Representation To The New York Department of Insurance in 1982
Travelers took the position before the State of New York Insurance Department that the phrase, "sudden and accidental" did not prevent coverage for gradual pollution. On January 13, 1982, Thomas A. Jackson, secretary of the product management division, wrote a letter to Mark Presser, associate insurance examiner, of the New York State Insurance Department, arguing persuasively for coverage under the "sudden and accidental" form.
Mr. Jackson's strongly held and eloquently presented beliefs reflect the official position of Travelers.Communications with ISO
Mr. Jackson wrote a similar letter to Michael L. Averill, Manager, General Liability Division, Insurance Services Office, on October 13, 1983:
Why continue to maintain the fiction that any language will be precise enough to divide what is gradual from what is not?
Edwin J. Rineheimer, Associate Director of Travelers' Marketing Resource Division, supported Mr. Jackson in a letter dated October 27, 1983 to Mr. Averill:
The Liability Coverage Manual
In its Liability Coverage Manual, § 20.1.1, dated October 1984, distributed to supervisory and non-supervisory employees for use Travelers explained its understanding of the "sudden and accidental" language.
Travelers' reasoning was and is:
(Emphasis added.)Leaking Underground Storage Tanks
In the late 1970's, Travelers recognized that the 1970 standard pollution exclusion was ambiguous, unenforceable, and had been worded far more restrictively than Travelers had intended. Travelers' Claims Administration Manual states:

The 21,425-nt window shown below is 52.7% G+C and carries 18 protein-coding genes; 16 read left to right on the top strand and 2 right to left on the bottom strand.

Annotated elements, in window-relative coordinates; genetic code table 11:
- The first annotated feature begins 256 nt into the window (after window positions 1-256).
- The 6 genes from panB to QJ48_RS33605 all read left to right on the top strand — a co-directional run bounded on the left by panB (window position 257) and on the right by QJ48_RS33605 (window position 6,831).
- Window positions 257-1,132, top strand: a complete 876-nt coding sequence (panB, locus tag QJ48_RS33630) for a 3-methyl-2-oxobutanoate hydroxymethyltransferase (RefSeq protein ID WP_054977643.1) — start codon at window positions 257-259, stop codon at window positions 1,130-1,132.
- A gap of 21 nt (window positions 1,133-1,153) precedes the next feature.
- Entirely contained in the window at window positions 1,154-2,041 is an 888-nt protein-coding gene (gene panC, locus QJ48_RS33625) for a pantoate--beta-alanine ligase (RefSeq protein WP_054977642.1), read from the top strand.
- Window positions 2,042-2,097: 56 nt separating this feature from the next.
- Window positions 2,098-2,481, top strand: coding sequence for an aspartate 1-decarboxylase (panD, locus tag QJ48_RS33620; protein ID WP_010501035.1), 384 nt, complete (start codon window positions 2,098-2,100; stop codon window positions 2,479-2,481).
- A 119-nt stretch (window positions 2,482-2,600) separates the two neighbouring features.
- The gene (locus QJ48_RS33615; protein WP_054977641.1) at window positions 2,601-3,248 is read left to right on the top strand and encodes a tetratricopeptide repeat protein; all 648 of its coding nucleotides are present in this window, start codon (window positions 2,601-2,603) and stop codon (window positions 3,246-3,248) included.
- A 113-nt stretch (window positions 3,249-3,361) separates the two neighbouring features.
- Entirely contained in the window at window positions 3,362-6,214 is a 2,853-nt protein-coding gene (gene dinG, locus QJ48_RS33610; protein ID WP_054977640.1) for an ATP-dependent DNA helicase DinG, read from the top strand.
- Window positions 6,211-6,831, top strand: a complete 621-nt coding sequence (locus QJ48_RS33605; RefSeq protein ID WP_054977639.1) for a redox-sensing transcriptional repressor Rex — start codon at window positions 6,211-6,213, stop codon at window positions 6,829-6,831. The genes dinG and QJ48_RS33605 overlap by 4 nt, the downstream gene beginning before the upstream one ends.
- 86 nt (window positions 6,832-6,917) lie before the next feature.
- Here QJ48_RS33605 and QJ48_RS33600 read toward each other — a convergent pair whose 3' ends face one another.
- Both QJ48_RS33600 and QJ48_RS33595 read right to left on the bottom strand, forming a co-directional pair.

(Emphasis added.)COVERAGE DENIED: CREATION OF THE SLCU
The Special Liability Coverage Unit was established in 1986 to make coverage determinations in hazardous waste cases, and later, in asbestos property damage cases) for which Travelers believed there was no coverage. The purpose of the unit was to assert non-coverage for pollution claims. Thus, the SLCU was specifically designed to deny coverage. Its coverage determinations are predetermined and, therefore, in bad faith.
Deposition testimony of John J. Miller, a director of the SLCU, in Allied-Signal case at 212.
Deposition testimony of Michael Stone, a vice president of claims, in Allied- Signal at 223.LIBERTY MUTUAL
Liberty Mutual, for example, has stated that:
Adolph Coors v. American Ins. Co., N.D. Colo. No. 92-N-61, (1993)
U.S. Dist. Lexis 3732, 41 (1993).FIREMAN'S FUND
Fireman's Fund did not consider this exclusion to restrict coverage for gradual pollution. In its Claims Manual, Fireman's Fund explains:
Tom Grzelinski, Vice President of CNA Insurance, told the Institute of Scrap Iron and Steel that the pollution exclusion is ambiguous. The Institute's minutes of their meeting held on October 19, 1980 in Chicago state that:
The Restatement of Contracts
How, then, can these insurance companies argue that "the sudden and accidental" pollution exclusion vastly restricts coverage, when they have admitted the opposite is true?
Comment (e) of Section 205 of the Restatement (2nd) of Contracts (1981) states:
Aetna Casualty and Surety Company has argued that this provision precludes a party from arguing a position contrary to its pre-litigation understanding.
Letter from Brian R. Ade to Honorable Robert E. Francis, Aetna Casualty and Surety v. Morton International, Inc., June 8, 1994.DRAFTING HISTORY IN MONTROSE
Montrose Chemical Corp. v. Admiral Ins. Co., 10 Cal. 4th 645 modified, 11 Cal.4th 219a (1995), laid to rest the notion that drafting history should not be used to interpret the standard form CGL policy. The court cited drafting history to refute the insurance company arguments.
The court then went on to review several articles that were written at the time that the new "occurrence-based" policy form was introduced throughout the United States in 1966. The court concluded that these articles reaffirmed the court's analysis of the policy language:
The court went a step further and found that the drafters considered, and specifically rejected, a manifestation trigger: